The EDA University Center demonstrated the University of Michigan’s commitment to serving the public as a community and business engaged University. The institute’s University Center led a number of demonstration projects that facilitated economic recovery and transformation, such as the EDA Community Economic Adjustment Program. Small business incubators were established with the assistance of the University of Michigan EDA University Center including the the Harrisville Arts Incubator, The Mexicantown Mercado Incubator, the Ann Arbor Innovation Center and ‘kitchen’ incubators (Food Works Kitchen Incubator in Huron and The Starting Block in Oceana County serving the West Michigan Region). The Center conducted research in the food system industry sector of the State of Michigan economy to identify opportunities for new ventures to be launched and opportunities for job creation associated with the value added processing of food products.  Through these projects, the EDA University Center’s ideas, processes, and resources were used to develop replicable and scalable models for other institutions as they  work to build more resilient, innovative communities. Partnerships with other university centers across the region allowed the institute to share resources and ideas and work together to enhance the collective capacity to serve communities. An example of technical assistance provided to firms was the assistance provided to the ReCellular Company, the largest re-manufacturer of cellular phones. The University of Michigan University Center provided a faculty member from Industrial and Operations Engineering  to help improve production efficiency with a Ph.D. engineering student and an additional production assistant. ReCellular was sold to a Texas-based company for nearly $3 million in 2013. Lastly, the EDA University Center laid the groundwork for future institute programs with community economic engagement scopes of work including but not limited to the Center for Business Acceleration and Incubation Studies (CBAIS), Community Economic Adjustment Program (CEAP), and Defense Manufacturing Assistance Program (DMAP).

Michigan Business: Surviving to Thriving (MB:S2T)

MB:S2T was a state-wide layoff aversion program that evolved from AMAP to foster the growth of Michigan businesses and the strengthen the Michigan economy. MB:S2T provided customized technical and management services to at-risk firms on a cost-share basis. MB:S2T helped identify vulnerable firms, assess their operations, develop an adjustment plan, and provide implementation support to help Michigan businesses compete in a global market by improving profitability, averting layoffs, and creating opportunity for diversification and job growth. Key program strategies and projects focused on market diversification, new market penetration, and product diversification.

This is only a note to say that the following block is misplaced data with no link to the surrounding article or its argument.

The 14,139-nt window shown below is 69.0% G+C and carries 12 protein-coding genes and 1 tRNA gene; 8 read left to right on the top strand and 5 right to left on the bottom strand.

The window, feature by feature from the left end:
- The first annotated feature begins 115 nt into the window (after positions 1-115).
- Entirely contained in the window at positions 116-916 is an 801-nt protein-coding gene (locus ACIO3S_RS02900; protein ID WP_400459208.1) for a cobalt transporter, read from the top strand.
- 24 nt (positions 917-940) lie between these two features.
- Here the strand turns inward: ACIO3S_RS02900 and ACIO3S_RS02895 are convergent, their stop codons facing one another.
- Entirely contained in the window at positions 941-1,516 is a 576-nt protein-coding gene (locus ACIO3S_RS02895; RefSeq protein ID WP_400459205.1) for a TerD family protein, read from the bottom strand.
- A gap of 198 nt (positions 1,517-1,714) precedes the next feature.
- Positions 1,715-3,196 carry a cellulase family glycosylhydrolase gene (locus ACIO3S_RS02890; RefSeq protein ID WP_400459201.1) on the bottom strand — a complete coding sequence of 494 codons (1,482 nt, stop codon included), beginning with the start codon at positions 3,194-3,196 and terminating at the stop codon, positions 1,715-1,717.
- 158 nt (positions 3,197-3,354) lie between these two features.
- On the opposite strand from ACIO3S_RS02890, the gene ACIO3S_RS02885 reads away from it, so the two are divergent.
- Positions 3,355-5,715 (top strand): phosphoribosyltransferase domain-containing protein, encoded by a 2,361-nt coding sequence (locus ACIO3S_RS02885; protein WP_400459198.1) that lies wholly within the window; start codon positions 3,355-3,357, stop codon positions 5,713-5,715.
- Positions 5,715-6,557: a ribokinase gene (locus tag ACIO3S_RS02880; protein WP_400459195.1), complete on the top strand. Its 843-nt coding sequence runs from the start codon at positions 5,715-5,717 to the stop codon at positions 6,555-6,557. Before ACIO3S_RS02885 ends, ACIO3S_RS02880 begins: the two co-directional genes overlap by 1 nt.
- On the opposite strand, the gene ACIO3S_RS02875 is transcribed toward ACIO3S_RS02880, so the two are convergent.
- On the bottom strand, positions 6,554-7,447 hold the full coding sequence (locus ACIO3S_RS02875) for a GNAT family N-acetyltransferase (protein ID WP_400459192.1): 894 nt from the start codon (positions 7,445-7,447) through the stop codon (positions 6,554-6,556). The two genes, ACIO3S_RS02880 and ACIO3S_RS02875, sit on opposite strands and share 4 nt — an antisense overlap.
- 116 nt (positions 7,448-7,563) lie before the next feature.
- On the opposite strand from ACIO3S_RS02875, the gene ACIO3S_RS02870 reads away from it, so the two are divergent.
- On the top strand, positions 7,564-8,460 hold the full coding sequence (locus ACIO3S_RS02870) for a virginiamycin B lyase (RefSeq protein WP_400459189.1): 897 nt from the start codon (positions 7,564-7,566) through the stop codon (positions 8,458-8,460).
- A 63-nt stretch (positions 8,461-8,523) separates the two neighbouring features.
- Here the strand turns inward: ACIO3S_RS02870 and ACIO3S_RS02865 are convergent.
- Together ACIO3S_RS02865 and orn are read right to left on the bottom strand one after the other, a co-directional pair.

MB:S2T helped clients create new jobs, retain jobs, and reduce sales reductions and losses. The MB:S2T Program supported  projects and initiatives with 133 companies. Of these projects, 88% focused on market diversification, 55% on new market penetration, and 9% on new product development.  Program companies had a 98% survival rate.  The program achieved significantly lower average cost/job created ($3,004) and average cost/job retained ($290) compared to US Department of Labor Layoff Aversion Guide standards ($10,000-$50,000 and $200-$4,000 respectively).  


The National Excess Manufacturing Capacity Catalogue (NEXCAP)

In 2012, NEXCAP was funded by the USDOC and EDA to develop an inventory of closed manufacturing facilities, starting in Michigan, Ohio, and Indiana, for a nationwide catalog. The Institute launched NEXCAP to help identify demand for hundreds of millions of square feet of un-utilized manufacturing space. Detailed site/facility, community profiles, available resources, and analyses of local community conditions were developed for each site and local region. These profiles were entered into a web-accessible database. NEXCAP connected companies with specific needs to communities for the purpose of putting closed plants back into production and creating new jobs. NEXCAP’s site inventory and portal populated with detailed profiles of the facilities and their host communities provide companies seeking locations with a toolkit of information to guide their business location and/or expansion decisions. At the same time, NEXCAP offers communities negatively impacted by the manufacturing downturn a venue for discovering new users for their vacant sites and facilities.